Truth and Beauty

Order, Beauty, and Harmony
Part 1

Orchard blossoms

  Rows of pear, apple, and cherry trees in white and pink blossoms under a cloudless blue sky, the orchard was in full bloom. Bees buzzed from one flower to the next gathering nectar. Sun rays reflected from a nearby pond surface and ducks basked in the warmth of the spring morning. A tabby cat explored the grassy meadow, looking for mice. Poplar trees, dressed in fresh green foliage, swayed gently in the breeze. Recent swallow arrivals returned to their old nests or were busily building new ones, and a blackbird sang heartily. The stork had returned to her old nest on the chimney top and surveyed the breathtaking scene.

Chance or Design?
  At some point in the distant past, the universe, including planet Earth and all that is on it, came into being. No one knows exactly when and how, but humans marvel at its complexity, diversity, order, and beauty. Ponder, for example, the adaptation of organisms to existing conditions, the complex functions taking place with infinite precision, and the delicate balance in nature (only relatively recently disrupted by human activities).

  Considering the intricacy of just one cell is astounding. When one takes into account that millions of cells form the numerous organs performing hundreds if not thousands of functions in a living creature, it becomes mind-boggling. Multiply this further by the number of species comprising land, sea, and air creatures (including all insects and microorganisms). Add to this the interdependence of all living things and the factors affecting environment and climate, as well as the enormously vast and complex universe beyond our planet (in comparison to which the Earth is like a speck of dust).

   Indeed, the natural world is awe-inspiring. Even in today’s scientific and technological world, much about the mystery of life is not understood. While not an absolute proof in themselves, the above-mentioned phenomena in their incredible intricacy and complexity provide evidence to support the biblical account of a Being of supreme wisdom and intelligence who designed and created all that exists. When all is taken into consideration, the probability of everything evolving without design or forethought, by mere coincidence or blind chance, becomes infinitesimal. Some have stated that in reality more faith is needed to believe in evolution than in the existence of a Creator God.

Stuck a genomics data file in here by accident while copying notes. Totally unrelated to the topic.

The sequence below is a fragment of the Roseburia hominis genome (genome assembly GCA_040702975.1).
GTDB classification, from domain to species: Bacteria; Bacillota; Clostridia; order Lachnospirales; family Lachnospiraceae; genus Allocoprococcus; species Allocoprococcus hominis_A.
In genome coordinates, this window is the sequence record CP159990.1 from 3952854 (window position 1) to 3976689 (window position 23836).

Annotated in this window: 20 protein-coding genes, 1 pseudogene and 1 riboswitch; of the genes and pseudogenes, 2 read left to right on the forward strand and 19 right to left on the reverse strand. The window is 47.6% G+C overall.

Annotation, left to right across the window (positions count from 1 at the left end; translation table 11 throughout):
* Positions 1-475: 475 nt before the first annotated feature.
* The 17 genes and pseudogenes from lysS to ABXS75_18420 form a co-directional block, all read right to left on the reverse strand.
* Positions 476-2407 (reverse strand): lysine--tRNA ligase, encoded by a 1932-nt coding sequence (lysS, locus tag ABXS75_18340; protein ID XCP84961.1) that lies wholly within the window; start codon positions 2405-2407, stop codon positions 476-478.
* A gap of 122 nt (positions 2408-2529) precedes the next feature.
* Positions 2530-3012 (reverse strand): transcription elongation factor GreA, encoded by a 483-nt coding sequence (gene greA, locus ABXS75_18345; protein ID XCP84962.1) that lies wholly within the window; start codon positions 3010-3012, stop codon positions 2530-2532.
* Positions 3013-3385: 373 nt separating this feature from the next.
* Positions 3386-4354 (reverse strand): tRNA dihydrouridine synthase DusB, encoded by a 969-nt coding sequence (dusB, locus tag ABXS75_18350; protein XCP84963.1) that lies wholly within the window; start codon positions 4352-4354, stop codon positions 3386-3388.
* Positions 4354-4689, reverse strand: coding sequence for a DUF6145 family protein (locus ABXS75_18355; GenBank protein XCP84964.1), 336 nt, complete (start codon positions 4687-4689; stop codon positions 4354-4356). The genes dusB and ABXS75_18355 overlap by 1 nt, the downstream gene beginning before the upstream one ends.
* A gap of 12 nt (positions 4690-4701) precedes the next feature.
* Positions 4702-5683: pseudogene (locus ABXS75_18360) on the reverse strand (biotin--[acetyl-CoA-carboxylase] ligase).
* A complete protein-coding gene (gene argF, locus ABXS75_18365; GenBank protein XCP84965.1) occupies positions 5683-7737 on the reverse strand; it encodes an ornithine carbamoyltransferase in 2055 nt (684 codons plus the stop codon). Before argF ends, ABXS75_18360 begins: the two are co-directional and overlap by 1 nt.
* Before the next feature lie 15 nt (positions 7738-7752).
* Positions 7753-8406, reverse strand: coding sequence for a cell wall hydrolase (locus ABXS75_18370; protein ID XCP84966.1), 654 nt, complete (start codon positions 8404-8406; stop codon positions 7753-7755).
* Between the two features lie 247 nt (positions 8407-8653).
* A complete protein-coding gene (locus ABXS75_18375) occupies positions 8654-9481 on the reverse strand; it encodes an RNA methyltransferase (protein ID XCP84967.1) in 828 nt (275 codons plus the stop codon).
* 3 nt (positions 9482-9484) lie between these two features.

Laws of Conservation
   Everything visible operates according to principles of law, order, and conservation, and is therefore predictable. Species beget offspring in their own likeness, and seeds germinate into the plants or trees they came from. Life cycles continue predictably from birth, via maturing and reproduction, to death. Energy and matter are conserved through natural cycles - for example, water, carbon, and nitrogen cycles. Living organisms absorb elements from the air or soil, use them as building blocks or for fuel, and excrete them again, thus returning them into the environment. Cells change continually, being renewed, but also aging. Everything is interconnected. A delicate balance and harmony are essential for the proper functioning of all aspects of life. Whenever the order and balance are disrupted, most often because of human destructive activities frequently motivated by selfishness and greed, problems result. These may manifest themselves, for example, in upset weather, natural disasters, physical disease, mental illness, relational problems, and premature death.

Clocks and Internal Programs
  The universe is like an intricate time machine with myriads of clocks regulating innumerable activities. The Earth, for example, turns around its axis every 24 hours and around the sun every 365ΒΌ days. The sun and moon rise and set according to preset timers. Seasons come and go with their associated weather patterns. Tides go in and out with regularity.

  The animate world also abounds with evidence of inbuilt clocks. For example, swallows migrate thousands of kilometers before winter. They leave their European nesting grounds at the same time every year, fly to the same destination in Africa, and return again in the spring to where they came from. Salmon also have astounding migratory habits built into their life cycle. They hatch and spend their early life stages in fresh water. In their second year, they swim down the river to the ocean where they grow to adult size. Toward the end of their life, between ages four and seven, the fish make a journey of several thousand kilometers across the ocean, back to the river estuary where their life began.

  Flowers start blossoming at more or less the same time each year. Likewise, fruit ripens and leaves fall according to an inner timing. Young animals and human babies leave the womb after predictable periods of time that are the same for all members of the species. Birds know how long to sit on their eggs and what to do when the eggs hatch. They understand how and when to teach their young to fly and to prepare them for life - be it in a local area or surviving long migratory journeys.

   Within the bodies of humans and of other creatures, all organs work together without the control or even awareness of their “owners”. In “social” species, such as ants, bees, wolves, and geese, there is order and cooperation, each group member knowing its role and tasks for the benefit and preservation of the others. All functions are predictable, occur in a timely way, and follow internal programming or instinct.


© 2006 Eva Peck